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Jewish World Review April 20, 2005 / 11 Adar II 5765

Amity Shlaes

Amity Shlaes
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The death tax emerges as great cross-party unifier


http://www.NewsAndOpinion.com | Differentiating yourself from your opponent is what politics is all about. Ask Charles Schumer of New York. The Democratic senator is donning his armor for hand-to-hand combat with Sen. Jon Kyl, a Republican from Arizona. The Democrat wants to preserve the estate tax, America's inheritance tax. The Republican wants to abolish it. The Democrats are the party of economic redistribution or "The New New Deal," as Schumer put it once. The Republicans are the party of tax-cutting. Clear enough.

Except that Schumer is thinking he might give in on rate cuts for the estate tax. What is more, he may permit exemption from the levy for estates worth less than $3 million— or even $5 million, even though such a change would leave fewer than half of 1 percent of all estates subject to the tax. Oh, and the timing of the legislation— there is room for concession there too. In other words, Schumer will defend the estate tax and may well prevent its abolition, but the result will still be a levy more diminished than even the fiercest Republicans could have hoped for 10 years ago.

The U.S. is not the only country whose politicians are jousting their way to positions nearly identical to those of their opponents. Seen from abroad, the similarity between Labor and Conservative agendas in Britain is downright peculiar. But as Yale professors Michael Graetz and Ian Shapiro point out in a lively legislative chronicle, "Death by a Thousand Cuts," the story of the American estate tax is worth a review because it also tells us something about the life and death of individual parties.

As recently as a decade ago, Democrats assumed the estate tax was here to stay. "An old tax is a good tax" runs the tax maxim, and the estate tax is old. The last leader to fight seriously for repeal was Andrew Mellon in the 1920s. As for Republicans, their most radical document, the 1994 "Contract with America," called not for repeal but a gentle increase in the exclusion from $650,000 to $750,000 or $850,000.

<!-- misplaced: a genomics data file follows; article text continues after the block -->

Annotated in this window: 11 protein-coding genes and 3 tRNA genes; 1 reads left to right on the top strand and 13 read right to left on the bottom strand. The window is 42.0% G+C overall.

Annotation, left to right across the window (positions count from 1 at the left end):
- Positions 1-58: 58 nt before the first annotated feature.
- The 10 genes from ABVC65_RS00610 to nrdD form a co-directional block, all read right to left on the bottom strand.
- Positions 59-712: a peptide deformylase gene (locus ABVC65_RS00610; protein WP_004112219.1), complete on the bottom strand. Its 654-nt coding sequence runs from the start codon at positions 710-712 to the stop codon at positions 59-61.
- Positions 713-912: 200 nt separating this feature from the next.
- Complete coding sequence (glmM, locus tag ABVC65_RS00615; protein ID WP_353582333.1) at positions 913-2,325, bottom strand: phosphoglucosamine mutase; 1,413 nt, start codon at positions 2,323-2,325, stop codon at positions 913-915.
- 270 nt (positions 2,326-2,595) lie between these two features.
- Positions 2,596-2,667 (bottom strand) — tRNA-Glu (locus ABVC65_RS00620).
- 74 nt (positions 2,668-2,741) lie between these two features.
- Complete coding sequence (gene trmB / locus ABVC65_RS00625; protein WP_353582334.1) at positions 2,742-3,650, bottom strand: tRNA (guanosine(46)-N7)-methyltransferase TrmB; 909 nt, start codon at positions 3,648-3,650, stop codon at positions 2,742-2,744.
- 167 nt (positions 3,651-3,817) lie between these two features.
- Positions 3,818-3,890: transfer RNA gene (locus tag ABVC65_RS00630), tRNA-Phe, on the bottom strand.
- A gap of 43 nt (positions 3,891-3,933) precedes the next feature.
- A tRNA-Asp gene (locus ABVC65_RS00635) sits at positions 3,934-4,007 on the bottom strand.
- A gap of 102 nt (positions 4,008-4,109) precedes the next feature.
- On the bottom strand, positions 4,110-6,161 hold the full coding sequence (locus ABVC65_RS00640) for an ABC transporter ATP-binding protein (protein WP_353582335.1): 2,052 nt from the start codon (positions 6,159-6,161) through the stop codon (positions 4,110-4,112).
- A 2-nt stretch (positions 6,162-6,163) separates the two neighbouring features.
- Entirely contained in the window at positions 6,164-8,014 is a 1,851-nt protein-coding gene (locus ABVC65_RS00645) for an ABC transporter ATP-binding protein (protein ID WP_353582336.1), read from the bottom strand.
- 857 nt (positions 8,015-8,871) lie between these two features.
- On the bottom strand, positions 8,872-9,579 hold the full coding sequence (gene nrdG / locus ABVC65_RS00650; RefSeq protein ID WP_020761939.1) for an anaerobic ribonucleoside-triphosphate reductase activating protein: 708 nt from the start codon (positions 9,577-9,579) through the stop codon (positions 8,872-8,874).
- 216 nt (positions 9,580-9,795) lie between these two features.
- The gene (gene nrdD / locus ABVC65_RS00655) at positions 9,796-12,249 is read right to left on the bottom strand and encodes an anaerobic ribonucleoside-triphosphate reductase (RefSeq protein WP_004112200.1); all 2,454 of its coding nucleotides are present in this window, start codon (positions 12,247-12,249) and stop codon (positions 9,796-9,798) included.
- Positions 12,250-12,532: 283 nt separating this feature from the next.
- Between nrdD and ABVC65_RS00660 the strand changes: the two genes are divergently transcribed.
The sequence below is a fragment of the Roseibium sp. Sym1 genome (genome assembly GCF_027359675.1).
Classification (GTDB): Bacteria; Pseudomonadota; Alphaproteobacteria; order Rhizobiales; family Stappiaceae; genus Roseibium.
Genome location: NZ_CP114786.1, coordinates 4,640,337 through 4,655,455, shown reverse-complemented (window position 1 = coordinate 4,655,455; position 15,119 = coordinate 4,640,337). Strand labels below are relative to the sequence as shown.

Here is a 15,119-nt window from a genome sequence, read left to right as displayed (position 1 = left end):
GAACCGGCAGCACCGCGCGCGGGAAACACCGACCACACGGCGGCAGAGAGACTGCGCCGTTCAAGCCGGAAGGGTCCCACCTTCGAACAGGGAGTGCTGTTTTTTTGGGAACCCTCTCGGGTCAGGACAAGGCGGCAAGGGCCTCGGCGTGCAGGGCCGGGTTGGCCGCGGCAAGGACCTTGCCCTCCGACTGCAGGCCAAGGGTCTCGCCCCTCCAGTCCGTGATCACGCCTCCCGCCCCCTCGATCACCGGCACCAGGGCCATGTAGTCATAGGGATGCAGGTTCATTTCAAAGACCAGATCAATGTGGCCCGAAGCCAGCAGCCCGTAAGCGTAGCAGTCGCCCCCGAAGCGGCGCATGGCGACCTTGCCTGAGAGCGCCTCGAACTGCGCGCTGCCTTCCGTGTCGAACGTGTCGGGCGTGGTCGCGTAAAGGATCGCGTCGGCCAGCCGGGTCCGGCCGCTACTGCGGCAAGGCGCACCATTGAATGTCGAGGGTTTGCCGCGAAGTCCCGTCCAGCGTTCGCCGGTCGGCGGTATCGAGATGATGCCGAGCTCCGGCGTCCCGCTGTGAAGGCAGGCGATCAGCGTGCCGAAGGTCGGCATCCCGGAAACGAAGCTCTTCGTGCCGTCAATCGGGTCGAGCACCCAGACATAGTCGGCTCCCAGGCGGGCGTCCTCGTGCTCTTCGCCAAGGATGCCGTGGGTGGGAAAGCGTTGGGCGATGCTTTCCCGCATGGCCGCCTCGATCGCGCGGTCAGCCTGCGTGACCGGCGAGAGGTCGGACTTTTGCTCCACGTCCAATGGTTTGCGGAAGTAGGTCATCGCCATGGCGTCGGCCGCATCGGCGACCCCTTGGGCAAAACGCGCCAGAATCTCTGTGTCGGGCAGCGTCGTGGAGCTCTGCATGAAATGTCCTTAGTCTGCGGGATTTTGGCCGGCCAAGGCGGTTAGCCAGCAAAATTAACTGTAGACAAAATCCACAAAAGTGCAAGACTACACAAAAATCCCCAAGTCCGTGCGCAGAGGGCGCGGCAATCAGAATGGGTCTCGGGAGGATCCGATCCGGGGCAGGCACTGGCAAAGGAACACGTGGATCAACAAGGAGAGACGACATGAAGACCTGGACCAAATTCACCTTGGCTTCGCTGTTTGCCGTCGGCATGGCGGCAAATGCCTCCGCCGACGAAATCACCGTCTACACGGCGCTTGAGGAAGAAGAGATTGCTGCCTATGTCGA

After that, however, Republican strategists and conservative talk-show hosts dropped the "estate tax" label and began referring to "the death tax." They started talking repeal and started talking reduction. William Beach of the free-market Heritage Foundation pulled out examples of families that had been forced to liquidate their businesses to pay the levy and pushed those families into the spotlight of congressional hearings. Grover Norquist of Americans for Tax Reform, an anti-tax lobby, dedicated sessions of his invitation-only "Wednesday Meetings" to the cause of "killing" the tax. Chris Cox, a California congressman, told the papers that the government was trying "to pry lots of cash out of the cold, dead fingers of America's deceased entrepreneurs."

The "death-to-the-death-tax" campaign was popular—so popular that it helped Republicans, including President Bush, win elections and so popular that some Democrats began to go along with it. Nobody wanted to say he was for a "death tax." Eventually, there were enough votes to approve reductions of the tax. Converting those reductions to a permanent repeal is what Kyl seeks now.

You can ascribe this shift to the marketing. After all, many vigorous "death tax" opponents seem unaware that their family fortunes may not be subject to the tax in any case. You could say that Beach and Norquist are shock-horror schemers who managed to talk, lobby and blog the nation into believing abolition was a moral cause. Even though abolition was not in citizens' interest. But this explanation is too simple. For one can argue that abolition is in the American interest, even in a period of fiscal deficit. A weak or absent estate tax inspires individuals to accumulate wealth and businesses to grow.

What is more, many Americans, including Democrats, dislike the estate tax. If you believe that you may become rich one day, you do not want to curtail your own opportunity to build inheritances. Even if that means allowing someone else to advance his horrid offspring ahead of the rest. Such a triumph of hope over envy is the popular recognition of the very real successes of the 1980s and 1990s. This is what Beach, Norquist and the others divined. So did television screenwriters, who made the point in a scene about the Congressional Black Caucus in the TV series "The West Wing":

Character A: "Can you think of any reason why they'd oppose the estate tax?"

Character B: "Sure. The first generation of black millionaires is about to die."

The "death tax" saga tells us something about other American projects, including the campaign to privatize Social Security. It is that it is too early to declare privatization of Social Security a failure.

The second lesson, however, is that for parties to differentiate subtly, or to differentiate for differentiation's sake, may be insufficient. Staunch ideological stands can be wiser, even in English-speaking countries, where ideology tends to be a bad word. Britain's Conservatives are considering inheritance tax reform. Why not go for outright repeal? As for the Democrats, to talk tough even as they conciliate may prove unhealthy, if not terminal. If a party cannot distinguish itself from its opponent, voters may not be able to do so either.

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JWR contributor Amity Shlaes is a columnist for Financial Times . Her latest book is The Greedy Hand: How Taxes Drive Americans Crazy and What to Do About It. Send your comments by clicking here.

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